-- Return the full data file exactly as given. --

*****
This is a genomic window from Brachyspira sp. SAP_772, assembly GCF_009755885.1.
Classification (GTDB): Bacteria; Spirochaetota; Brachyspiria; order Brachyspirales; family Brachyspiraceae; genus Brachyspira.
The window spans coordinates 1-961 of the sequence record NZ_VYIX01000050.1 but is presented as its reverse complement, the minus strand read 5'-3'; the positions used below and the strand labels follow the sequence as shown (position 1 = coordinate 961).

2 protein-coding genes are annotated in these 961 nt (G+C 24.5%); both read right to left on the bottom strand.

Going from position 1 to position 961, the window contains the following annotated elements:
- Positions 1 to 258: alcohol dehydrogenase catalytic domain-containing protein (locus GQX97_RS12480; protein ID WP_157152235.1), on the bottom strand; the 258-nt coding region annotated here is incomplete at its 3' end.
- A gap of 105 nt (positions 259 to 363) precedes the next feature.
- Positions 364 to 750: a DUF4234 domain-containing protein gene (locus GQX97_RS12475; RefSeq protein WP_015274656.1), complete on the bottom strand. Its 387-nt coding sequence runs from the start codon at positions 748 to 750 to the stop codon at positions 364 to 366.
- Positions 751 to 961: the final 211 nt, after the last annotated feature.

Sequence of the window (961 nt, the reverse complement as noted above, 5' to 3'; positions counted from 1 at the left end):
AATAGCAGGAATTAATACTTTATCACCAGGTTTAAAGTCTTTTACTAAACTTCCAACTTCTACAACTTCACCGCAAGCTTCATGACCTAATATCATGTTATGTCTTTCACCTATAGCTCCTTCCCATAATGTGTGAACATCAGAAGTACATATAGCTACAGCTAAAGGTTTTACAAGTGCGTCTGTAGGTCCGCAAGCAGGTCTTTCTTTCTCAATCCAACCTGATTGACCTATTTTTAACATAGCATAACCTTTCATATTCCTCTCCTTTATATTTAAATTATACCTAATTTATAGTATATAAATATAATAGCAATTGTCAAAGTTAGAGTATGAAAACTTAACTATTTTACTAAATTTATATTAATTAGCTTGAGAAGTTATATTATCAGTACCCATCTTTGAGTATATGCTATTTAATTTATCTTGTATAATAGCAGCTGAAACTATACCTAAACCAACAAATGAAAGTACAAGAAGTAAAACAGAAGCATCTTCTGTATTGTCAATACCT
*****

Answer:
This is a genomic window from Brachyspira sp. SAP_772, assembly GCF_009755885.1.
Classification (GTDB): Bacteria; Spirochaetota; Brachyspiria; order Brachyspirales; family Brachyspiraceae; genus Brachyspira.
The window spans coordinates 1-961 of the sequence record NZ_VYIX01000050.1 but is presented as its reverse complement, the minus strand read 5'-3'; the positions used below and the strand labels follow the sequence as shown (position 1 = coordinate 961).

2 protein-coding genes are annotated in these 961 nt (G+C 24.5%); both read right to left on the bottom strand.

Going from position 1 to position 961, the window contains the following annotated elements:
- Positions 1 to 258: alcohol dehydrogenase catalytic domain-containing protein (locus GQX97_RS12480; protein ID WP_157152235.1), on the bottom strand; the 258-nt coding region annotated here is incomplete at its 3' end.
- A gap of 105 nt (positions 259 to 363) precedes the next feature.
- Positions 364 to 750: a DUF4234 domain-containing protein gene (locus GQX97_RS12475; RefSeq protein WP_015274656.1), complete on the bottom strand. Its 387-nt coding sequence runs from the start codon at positions 748 to 750 to the stop codon at positions 364 to 366.
- Positions 751 to 961: the final 211 nt, after the last annotated feature.

Sequence of the window (961 nt, the reverse complement as noted above, 5' to 3'; positions counted from 1 at the left end):
AATAGCAGGAATTAATACTTTATCACCAGGTTTAAAGTCTTTTACTAAACTTCCAACTTCTACAACTTCACCGCAAGCTTCATGACCTAATATCATGTTATGTCTTTCACCTATAGCTCCTTCCCATAATGTGTGAACATCAGAAGTACATATAGCTACAGCTAAAGGTTTTACAAGTGCGTCTGTAGGTCCGCAAGCAGGTCTTTCTTTCTCAATCCAACCTGATTGACCTATTTTTAACATAGCATAACCTTTCATATTCCTCTCCTTTATATTTAAATTATACCTAATTTATAGTATATAAATATAATAGCAATTGTCAAAGTTAGAGTATGAAAACTTAACTATTTTACTAAATTTATATTAATTAGCTTGAGAAGTTATATTATCAGTACCCATCTTTGAGTATATGCTATTTAATTTATCTTGTATAATAGCAGCTGAAACTATACCTAAACCAACAAATGAAAGTACAAGAAGTAAAACAGAAGCATCTTCTGTATTGTCAATACCT